Insight and information on the cultural scene in Denver Colorado. Find out what’s happening and when, who’s going to be there! News on the groups that support the arts in Denver.

rsz_football-big-thumbIt’s Friday night. The Broncos are in the playoffs and the Mile Hi City is tickled…orange. In Denver, we take our football seriously. Denizens will brave tomorrow’s freezing temps to celebrate at pre-game tailgate parties and freeze their own tails in the stands, while the taste of beer, brats and a Broncos victory creates an excitement that is palpable. It hasn’t been easy for fans the past few years; roster changes, close calls and heartaches have sent tears streaming over many a blue and orange painted cheek.
So does it take to push yourself over the goal line when your adversaries are strong and your opponents worthy? Sometimes it’s a matter of luck and game. He who wants it the most wins, and as Annette Bening famously shows us in American Beauty… The same goes for real estate.

Hopefully we’re not in character Carolyn Burnham‘s situation, but we can relate to her state of mind. I know I can. It’s not been an easy ride on housing market roller coaster, but now Denver has plenty to be excited about. The real estate market is one of the strongest in the nation, leading the way through the recovery. Home prices up 6.87 percent over a year ago according to the latest Case Schiller report, and mortgage interest rates are looking to remain low through 2013.
There have been times over the past few years when I wondered if it would change and how long it would take. Seeing people suffer has been difficult, helping them through it, gratifying, and somehow… on a wing and a prayer, by luck, pluck, with great cheerleaders and sheer force of will, we’ve made it…just like the Broncos.
It’s coming on game time. GO TEAM.

badass bardTheatre’s obsession with Shakespeare, coined ‘bardolotry’ by George Bernard Shaw, has always escaped me. While Voltaire called his work “an enormous dunghill”, my aversion to Sir Will is far less eloquent. Not knowing my First Folio from my “What ho Malvolio”, I’d quipped “I hate Shakespeare” in defense. “You don’t know what the hell he’s saying, he takes too long to say it and you know what’s going to happen in the end”. But truth is truth… it’s personal.
When I was a student at the Stella Adler Conservatory of Acting in New York City, I was enrolled in the requisite Shakespeare class. Our teacher heaped praise upon the European students, fawned over the Renaissance Faire maids as they flitted twixt texts, winked at the tinfoil swords and paper crowns, taking delight in our dalliances. He found the good in everyone’s work… everyone but mine. It seemed that no matter what scene I chose or how long I’d rehearsed it, I’d leap “Once more unto the breach” to a tragic ending. I can’t tell you how many times I rushed out of the building to hail a taxi and hide my tears, or how much it cost in cab fare to sob my way home to Tribeca, but it felt like a pound of flesh. As this wasn’t the case with my other acting teachers, I was left to assume at Shakespeare I sucketh.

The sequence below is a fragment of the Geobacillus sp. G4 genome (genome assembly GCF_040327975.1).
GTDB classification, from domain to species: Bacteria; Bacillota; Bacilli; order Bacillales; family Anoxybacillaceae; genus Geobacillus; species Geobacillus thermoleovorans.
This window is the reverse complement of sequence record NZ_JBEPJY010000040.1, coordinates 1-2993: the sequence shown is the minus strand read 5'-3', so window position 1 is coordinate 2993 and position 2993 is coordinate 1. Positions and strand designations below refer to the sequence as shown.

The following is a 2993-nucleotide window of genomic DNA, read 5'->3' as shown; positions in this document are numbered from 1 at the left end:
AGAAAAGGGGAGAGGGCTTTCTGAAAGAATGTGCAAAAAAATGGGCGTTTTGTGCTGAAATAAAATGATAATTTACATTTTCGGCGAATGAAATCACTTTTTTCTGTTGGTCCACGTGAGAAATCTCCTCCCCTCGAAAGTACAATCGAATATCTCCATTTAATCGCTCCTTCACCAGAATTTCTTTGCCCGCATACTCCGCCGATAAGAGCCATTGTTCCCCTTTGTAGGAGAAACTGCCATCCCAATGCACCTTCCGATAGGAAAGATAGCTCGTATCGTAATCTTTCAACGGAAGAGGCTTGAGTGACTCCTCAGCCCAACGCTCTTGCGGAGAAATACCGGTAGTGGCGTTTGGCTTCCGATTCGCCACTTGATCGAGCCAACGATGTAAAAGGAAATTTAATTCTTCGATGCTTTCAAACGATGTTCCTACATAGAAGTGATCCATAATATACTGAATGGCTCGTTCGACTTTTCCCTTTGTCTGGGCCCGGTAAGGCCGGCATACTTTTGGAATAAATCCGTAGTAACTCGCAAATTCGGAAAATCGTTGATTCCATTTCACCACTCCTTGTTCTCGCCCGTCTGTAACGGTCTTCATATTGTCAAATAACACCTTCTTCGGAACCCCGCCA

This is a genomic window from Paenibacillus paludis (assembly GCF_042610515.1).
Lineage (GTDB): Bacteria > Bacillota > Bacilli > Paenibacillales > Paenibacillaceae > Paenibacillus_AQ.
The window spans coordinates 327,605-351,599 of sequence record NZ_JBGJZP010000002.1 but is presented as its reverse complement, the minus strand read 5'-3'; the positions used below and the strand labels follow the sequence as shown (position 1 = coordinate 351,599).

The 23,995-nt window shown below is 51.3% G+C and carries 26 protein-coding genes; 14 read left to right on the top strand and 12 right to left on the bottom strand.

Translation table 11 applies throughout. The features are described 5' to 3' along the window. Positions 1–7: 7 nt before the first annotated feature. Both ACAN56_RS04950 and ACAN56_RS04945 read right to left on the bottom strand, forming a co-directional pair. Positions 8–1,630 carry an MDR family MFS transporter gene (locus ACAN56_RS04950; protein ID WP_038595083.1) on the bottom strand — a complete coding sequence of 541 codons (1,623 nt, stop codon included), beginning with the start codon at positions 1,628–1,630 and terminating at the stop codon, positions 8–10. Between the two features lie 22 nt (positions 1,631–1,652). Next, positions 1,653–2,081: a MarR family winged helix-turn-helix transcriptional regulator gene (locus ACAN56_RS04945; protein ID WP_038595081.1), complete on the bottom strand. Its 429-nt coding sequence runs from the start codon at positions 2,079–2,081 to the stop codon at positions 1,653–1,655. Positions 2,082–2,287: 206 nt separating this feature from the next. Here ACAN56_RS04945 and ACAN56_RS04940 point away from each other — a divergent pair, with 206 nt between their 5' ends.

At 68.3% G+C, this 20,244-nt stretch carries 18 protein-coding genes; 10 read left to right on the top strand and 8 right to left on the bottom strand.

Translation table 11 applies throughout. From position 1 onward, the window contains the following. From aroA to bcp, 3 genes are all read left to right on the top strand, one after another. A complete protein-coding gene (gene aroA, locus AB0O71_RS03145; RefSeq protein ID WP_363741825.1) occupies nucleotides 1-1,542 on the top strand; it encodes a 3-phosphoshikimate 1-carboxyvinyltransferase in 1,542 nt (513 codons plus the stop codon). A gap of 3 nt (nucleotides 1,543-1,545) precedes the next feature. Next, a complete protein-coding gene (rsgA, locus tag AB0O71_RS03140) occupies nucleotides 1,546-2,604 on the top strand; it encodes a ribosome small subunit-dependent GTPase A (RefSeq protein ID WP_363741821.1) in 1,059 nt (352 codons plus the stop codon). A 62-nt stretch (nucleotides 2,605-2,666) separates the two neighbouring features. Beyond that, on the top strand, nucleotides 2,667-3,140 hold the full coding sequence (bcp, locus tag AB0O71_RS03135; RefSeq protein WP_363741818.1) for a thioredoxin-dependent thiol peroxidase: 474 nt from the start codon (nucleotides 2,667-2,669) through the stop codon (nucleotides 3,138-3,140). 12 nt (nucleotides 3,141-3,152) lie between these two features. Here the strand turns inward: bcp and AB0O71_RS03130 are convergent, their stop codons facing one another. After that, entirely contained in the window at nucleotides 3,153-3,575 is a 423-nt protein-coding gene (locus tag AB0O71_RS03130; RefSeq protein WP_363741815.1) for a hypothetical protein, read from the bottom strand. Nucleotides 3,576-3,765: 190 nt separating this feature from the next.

Being Stratford-upon-Avon challenged, I’ve managed to work around my shortcoming and carve out decades of work on stage, in film and on television without ever trodding the boards for the Bard. Until now.
I was at Water World when the call came in. It was the Denver Center Theatre Company with the offer of a role in “Romeo & Juliet”. I snorted my slushy out my nose, choking back surprise along with terror. “Me?” I asked. “Are you sure?” They were, revealing I’d be playing Lady Montague. “Is that Romeo’s mom?” I asked, trying to recall the Franco Zeffirelli film I saw at the drive-in lo these many years ago. “It is.” came the reply. Hmmmn. The play is’t called “Romeo’s Mother” so I can probably pull it off, I figured. Some rhyming verse, a ruffed collar and losing my metaphorical maidenhead beside men in pumpkin pants made it too saucy to resist. “Why not?!” I blurted out before they could catch their mistake.
There must be a million things we’ve held ourselves back from over some misconception of our youth, Brussels sprouts for example. Schoolyard taunts and misspoken remarks of friends and lovers twist the view we see in the mirror. I’m sure my teacher had no idea the lasting effect his critique would have on me, but I made the choice to break up with Billy Bardy, didn’t I? Shakespeare, like the bitter cultivar, may be an acquired taste but so is the taste of freedom from all that crap. Maybe, in spite of the Mayans, life goes on, stretching itself out to give us the time to circle back to find the sweetness in what was sour and to savor it.
Sitting at the rehearsal table with a talented group working through the script I find myself thinking… This guy’s pretty good. This guy’s badass, even if I do know how it ends.